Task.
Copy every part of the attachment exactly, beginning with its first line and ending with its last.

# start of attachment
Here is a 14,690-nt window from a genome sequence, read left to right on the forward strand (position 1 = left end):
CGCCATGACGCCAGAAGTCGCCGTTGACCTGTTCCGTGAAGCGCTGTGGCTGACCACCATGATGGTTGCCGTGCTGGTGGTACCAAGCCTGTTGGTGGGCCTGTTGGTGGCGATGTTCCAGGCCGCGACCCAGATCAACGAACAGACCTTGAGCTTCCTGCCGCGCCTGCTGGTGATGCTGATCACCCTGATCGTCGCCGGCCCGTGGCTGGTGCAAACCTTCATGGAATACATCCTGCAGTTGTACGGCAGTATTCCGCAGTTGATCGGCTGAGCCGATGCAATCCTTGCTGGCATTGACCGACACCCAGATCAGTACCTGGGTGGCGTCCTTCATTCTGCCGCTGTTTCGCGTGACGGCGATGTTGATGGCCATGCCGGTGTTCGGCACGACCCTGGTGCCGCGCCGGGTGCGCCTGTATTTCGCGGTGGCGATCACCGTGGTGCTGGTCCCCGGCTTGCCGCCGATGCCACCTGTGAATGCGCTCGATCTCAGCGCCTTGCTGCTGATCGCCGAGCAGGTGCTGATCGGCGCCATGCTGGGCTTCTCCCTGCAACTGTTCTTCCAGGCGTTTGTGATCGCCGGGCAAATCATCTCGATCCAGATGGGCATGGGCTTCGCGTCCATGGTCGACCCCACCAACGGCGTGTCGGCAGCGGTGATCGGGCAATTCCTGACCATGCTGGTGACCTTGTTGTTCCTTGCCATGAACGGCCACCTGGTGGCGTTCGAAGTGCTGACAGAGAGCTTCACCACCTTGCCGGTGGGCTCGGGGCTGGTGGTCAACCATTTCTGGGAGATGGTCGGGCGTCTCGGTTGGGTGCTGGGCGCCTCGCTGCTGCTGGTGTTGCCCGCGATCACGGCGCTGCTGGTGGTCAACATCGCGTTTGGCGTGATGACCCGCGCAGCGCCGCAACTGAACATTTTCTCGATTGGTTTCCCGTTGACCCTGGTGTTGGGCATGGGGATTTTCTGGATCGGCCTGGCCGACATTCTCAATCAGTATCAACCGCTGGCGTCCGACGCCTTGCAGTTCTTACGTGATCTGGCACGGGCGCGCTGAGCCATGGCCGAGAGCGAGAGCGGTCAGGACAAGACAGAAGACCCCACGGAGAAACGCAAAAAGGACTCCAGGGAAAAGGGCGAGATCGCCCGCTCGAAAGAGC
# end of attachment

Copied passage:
Here is a 14,690-nt window from a genome sequence, read left to right on the forward strand (position 1 = left end):
CGCCATGACGCCAGAAGTCGCCGTTGACCTGTTCCGTGAAGCGCTGTGGCTGACCACCATGATGGTTGCCGTGCTGGTGGTACCAAGCCTGTTGGTGGGCCTGTTGGTGGCGATGTTCCAGGCCGCGACCCAGATCAACGAACAGACCTTGAGCTTCCTGCCGCGCCTGCTGGTGATGCTGATCACCCTGATCGTCGCCGGCCCGTGGCTGGTGCAAACCTTCATGGAATACATCCTGCAGTTGTACGGCAGTATTCCGCAGTTGATCGGCTGAGCCGATGCAATCCTTGCTGGCATTGACCGACACCCAGATCAGTACCTGGGTGGCGTCCTTCATTCTGCCGCTGTTTCGCGTGACGGCGATGTTGATGGCCATGCCGGTGTTCGGCACGACCCTGGTGCCGCGCCGGGTGCGCCTGTATTTCGCGGTGGCGATCACCGTGGTGCTGGTCCCCGGCTTGCCGCCGATGCCACCTGTGAATGCGCTCGATCTCAGCGCCTTGCTGCTGATCGCCGAGCAGGTGCTGATCGGCGCCATGCTGGGCTTCTCCCTGCAACTGTTCTTCCAGGCGTTTGTGATCGCCGGGCAAATCATCTCGATCCAGATGGGCATGGGCTTCGCGTCCATGGTCGACCCCACCAACGGCGTGTCGGCAGCGGTGATCGGGCAATTCCTGACCATGCTGGTGACCTTGTTGTTCCTTGCCATGAACGGCCACCTGGTGGCGTTCGAAGTGCTGACAGAGAGCTTCACCACCTTGCCGGTGGGCTCGGGGCTGGTGGTCAACCATTTCTGGGAGATGGTCGGGCGTCTCGGTTGGGTGCTGGGCGCCTCGCTGCTGCTGGTGTTGCCCGCGATCACGGCGCTGCTGGTGGTCAACATCGCGTTTGGCGTGATGACCCGCGCAGCGCCGCAACTGAACATTTTCTCGATTGGTTTCCCGTTGACCCTGGTGTTGGGCATGGGGATTTTCTGGATCGGCCTGGCCGACATTCTCAATCAGTATCAACCGCTGGCGTCCGACGCCTTGCAGTTCTTACGTGATCTGGCACGGGCGCGCTGAGCCATGGCCGAGAGCGAGAGCGGTCAGGACAAGACAGAAGACCCCACGGAGAAACGCAAAAAGGACTCCAGGGAAAAGGGCGAGATCGCCCGCTCGAAAGAGC